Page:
In short, the real lessons that you can give to a teenager are the idea that you should put some of your money away for the long term and that some places are better than others to put your money. Drowning them in options and other issues will only tell them the same thing that their parents might have learned, that personal finance is scary when it really isn’t. If they’re interested, keep going with more suggestions, but focus on the core ideas of putting away some of your money for the long term. If they really get that piece, they’re already light years ahead of their peers.

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  1. Jason says:

    If the stock market were to average an 8% return over the next 45 years, every dollar the kid were to put into a Roth IRA today would be worth $32 at retirement.

    Not that I’m necessarily saying he absolutely should open a Roth, but that bit of math should probably be part of the decision process.

  2. Prasanth says:

    And ask him to read Simpledollar regularly ;) Actually, that is solid advice that you gave out for a fourteen year old. How I wish I had a cousin like you when i was that young !!

  3. Amy says:

    A CD is also a good choice when you’re a teenager. It’s available at your local bank, and helps support delayed gratification.

    Another useful tip for teenagers – whenever you get unexpected money (gifts, odd jobs, etc.), save half.

    My mother also set up an incentive program for me, where she matched everything I deposited into my “college savings” account. The deposits were never big or regular, so this was pretty painless for her, but I did this all through my childhood, and I was shocked when I was eighteen to discover I had several thousand dollars saved up. It was enough that I didn’t need to get a part-time job my first year of college.

  4. Ted Valentine says:

    close tag

    Good advice.

  5. That was all great advice for a 14 year old! I hope my kids have that mindset when they are 14.

    When I was 12-18, I took all my money and put it in CDs that would mature when I needed the money. When I got out of college, I had about 10 CDs mature within 6 months and the money was used for a $20k down payment on our house.

    One of those CDs represented my first $1000. I saved it when I was 10 and opened a whopping 14 year CD. To this day, saving that money is the one financial move I am most proud of. Of couse, that was back in the days you could get 7%+ on a CD

  6. David says:

    Great article – a very useful bit of information and *practical* for someone at that age. I can’t even picture saving for a house at 14!

  7. Kimberly says:

    Sounds like good advice. I hope to do something similar this summer and upcoming year–I’m graduating and entering college and will have my first regular part time job, with its first regular paycheck.

  8. Rachel says:

    Great advice, but you forgot tithing. The first 10% always goes to God!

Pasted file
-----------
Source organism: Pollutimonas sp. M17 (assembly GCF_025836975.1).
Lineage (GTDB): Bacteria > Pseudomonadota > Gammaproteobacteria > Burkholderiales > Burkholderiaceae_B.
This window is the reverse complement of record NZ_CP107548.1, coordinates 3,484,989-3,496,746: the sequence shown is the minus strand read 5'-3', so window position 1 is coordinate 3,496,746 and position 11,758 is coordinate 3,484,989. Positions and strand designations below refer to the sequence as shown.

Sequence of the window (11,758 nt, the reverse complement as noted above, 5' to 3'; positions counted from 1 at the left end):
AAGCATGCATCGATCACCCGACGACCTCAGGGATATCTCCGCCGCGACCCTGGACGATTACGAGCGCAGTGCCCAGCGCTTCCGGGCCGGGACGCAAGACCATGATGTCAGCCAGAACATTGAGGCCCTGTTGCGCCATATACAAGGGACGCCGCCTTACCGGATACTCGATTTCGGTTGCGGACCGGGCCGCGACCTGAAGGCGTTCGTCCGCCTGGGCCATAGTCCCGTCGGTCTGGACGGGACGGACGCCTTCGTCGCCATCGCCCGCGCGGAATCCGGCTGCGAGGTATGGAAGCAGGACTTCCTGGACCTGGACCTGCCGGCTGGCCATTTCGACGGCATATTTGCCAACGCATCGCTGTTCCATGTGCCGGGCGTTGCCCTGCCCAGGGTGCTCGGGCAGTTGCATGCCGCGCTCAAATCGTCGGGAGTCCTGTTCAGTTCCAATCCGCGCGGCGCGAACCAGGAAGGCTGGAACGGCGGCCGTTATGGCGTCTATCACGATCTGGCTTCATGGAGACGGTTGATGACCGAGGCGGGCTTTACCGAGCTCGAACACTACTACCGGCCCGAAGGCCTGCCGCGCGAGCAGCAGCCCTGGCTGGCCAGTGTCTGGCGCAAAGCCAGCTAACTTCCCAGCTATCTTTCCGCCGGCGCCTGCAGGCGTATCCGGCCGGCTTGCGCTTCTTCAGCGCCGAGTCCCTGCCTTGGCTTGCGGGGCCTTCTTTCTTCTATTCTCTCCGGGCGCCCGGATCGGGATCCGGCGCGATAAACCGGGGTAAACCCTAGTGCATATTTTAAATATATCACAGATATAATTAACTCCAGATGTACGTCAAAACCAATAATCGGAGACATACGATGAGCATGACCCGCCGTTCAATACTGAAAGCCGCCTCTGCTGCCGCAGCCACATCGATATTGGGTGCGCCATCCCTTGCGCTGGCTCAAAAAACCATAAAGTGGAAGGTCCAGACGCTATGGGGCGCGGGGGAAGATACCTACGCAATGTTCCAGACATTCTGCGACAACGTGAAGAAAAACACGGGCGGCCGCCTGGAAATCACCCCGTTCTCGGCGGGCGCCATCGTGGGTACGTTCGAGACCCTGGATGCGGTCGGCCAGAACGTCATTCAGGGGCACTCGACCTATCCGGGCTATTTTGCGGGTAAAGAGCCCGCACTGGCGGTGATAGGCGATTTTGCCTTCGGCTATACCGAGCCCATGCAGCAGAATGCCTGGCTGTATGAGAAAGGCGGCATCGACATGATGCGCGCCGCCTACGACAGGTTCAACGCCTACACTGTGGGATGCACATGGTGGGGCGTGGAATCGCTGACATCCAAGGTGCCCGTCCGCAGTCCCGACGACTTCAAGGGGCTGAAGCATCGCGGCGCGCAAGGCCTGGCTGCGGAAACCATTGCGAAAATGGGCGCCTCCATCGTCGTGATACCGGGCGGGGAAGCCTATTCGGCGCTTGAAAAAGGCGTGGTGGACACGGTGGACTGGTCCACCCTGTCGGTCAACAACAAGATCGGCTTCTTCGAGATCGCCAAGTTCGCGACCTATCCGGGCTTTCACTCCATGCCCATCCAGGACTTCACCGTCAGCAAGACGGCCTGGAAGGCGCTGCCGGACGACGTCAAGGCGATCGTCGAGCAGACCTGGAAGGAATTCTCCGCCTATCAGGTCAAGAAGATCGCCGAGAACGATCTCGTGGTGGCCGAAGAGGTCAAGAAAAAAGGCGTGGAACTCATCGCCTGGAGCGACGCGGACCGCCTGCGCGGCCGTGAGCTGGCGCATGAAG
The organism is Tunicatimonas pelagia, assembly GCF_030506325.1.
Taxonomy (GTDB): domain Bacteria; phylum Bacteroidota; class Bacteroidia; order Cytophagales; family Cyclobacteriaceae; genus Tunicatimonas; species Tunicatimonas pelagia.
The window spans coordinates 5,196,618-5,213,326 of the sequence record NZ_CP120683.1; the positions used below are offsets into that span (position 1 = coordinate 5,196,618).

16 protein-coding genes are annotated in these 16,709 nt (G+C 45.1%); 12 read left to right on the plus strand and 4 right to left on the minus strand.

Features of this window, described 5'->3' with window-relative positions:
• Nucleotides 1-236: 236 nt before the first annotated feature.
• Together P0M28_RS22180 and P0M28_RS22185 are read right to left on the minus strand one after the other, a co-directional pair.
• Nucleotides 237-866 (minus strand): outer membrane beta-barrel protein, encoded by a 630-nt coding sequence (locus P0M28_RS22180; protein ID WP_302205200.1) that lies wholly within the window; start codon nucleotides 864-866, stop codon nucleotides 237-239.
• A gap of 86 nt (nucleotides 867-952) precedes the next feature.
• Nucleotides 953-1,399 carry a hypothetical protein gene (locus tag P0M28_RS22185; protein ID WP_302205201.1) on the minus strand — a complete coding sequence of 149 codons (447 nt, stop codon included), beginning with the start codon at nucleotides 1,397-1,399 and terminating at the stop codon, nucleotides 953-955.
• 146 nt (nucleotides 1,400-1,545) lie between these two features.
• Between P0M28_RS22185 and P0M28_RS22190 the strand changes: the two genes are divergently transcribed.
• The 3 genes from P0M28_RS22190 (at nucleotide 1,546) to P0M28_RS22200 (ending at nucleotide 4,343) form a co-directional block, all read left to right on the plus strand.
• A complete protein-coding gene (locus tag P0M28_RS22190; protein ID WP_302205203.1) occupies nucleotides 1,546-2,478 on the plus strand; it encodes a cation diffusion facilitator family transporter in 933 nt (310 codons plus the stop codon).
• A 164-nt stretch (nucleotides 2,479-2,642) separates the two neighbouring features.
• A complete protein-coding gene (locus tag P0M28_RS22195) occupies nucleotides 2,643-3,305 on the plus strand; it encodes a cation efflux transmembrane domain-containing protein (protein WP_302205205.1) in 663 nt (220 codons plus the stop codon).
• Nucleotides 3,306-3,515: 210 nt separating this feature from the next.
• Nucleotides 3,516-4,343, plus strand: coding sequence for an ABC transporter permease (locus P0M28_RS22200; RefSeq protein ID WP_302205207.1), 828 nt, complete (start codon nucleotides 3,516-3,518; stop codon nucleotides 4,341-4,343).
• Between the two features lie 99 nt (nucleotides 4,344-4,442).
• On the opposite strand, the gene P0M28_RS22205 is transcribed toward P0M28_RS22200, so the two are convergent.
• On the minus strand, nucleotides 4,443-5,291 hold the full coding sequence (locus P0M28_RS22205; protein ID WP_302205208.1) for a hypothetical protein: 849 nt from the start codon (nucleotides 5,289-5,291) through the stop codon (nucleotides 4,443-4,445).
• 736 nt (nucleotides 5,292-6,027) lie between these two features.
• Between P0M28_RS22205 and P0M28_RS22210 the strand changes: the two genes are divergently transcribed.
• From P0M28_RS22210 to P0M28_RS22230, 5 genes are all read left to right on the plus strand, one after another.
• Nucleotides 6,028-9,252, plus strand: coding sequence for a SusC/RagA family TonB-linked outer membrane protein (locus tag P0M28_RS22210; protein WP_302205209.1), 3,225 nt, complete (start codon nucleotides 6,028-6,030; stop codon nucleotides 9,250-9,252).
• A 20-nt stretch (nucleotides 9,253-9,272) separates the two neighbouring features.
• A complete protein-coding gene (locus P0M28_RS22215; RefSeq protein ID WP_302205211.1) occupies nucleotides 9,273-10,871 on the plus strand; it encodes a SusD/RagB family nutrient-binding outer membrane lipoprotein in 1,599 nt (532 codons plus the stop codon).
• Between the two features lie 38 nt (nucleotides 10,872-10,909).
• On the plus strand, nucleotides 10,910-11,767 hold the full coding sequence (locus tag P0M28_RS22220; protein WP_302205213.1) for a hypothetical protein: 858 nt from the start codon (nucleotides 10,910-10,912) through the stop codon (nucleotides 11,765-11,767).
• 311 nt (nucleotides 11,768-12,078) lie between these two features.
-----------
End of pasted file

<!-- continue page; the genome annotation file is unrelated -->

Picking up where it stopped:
9. My wife’s uncle recently (5 years ago) filed for bankruptcy. His family is in financial shambles. I’ve been recently speaking to his teenager son about jobs and encouraging him to open up a Roth IRA for retirement. I think some of my encourage is getting through, but that’s caused some tension in with the father.

    I really want the teenager to do well, but I’m not sure how to “teach” him some life lessons while not sidestepping or stepping on his parent’s toes. The parents will not take advice from me, because they’re older and will not accept advice from a younger person.

  10. He should ABSOLUTELY open a Roth IRA! He will literally earn add’l tens of thousands of dollars on even a small contribution! And a 14 year old should certainly be able to accomplish this, since he has no overhead.
    This presumes, of course, that he is reporting his income to Uncle Sam. We talked our 19-year-old into this. She thought we were crazy, but when she saw the tables of the 60-to-1 return on her investment, she went for it. I haven’t worked out the numbers for the extra 5 years this kid’s money will be invested, but I’m sure it’s eyepopping.
    http://moneychangesthings.blogspot.com/2007/03/road-to-retirement.html

  11. I think that it is good advice as well. I have a daughter who when turned eight, had about $350 in savings. I told her she was old enough to put it in the bank to start earning money with it and she told me that she would rather own a money machine, like I own (I own several Laundromats). Obviously she didn’t have enough money to buy a Laundromat or even one of the washing machines, so to make a long story short, she wound up buying a vending machine and put it in one of our coin laundries. She Nets about $60 a month and works only 4 hours a month running her vending business. She is now 11 and still actively running her business but now her younger brother (who just turned eight) wants in on his on vending business so he just got finished putting a machine in another one of our stores.

    Each month the kids fill out a P & L and a balance sheet before I let them have their share of the profits. The lessons about money are tremendous and this kids love being their own boss. If you are interested in reading the entire story of my daughter Brooke and her vending machine business, check out the article I wrote about it at http://www.LaundromatInsider.org

  12. Let me echo Brian’s comments about teaching kids the value and benefit having your kids run a mini-business inside your own business. A relative of mine had a vendor business and the kids were involved with running part of it and believe me, they very quickly understood: ROI, ROT(time), sales, marketing, location, and P&L.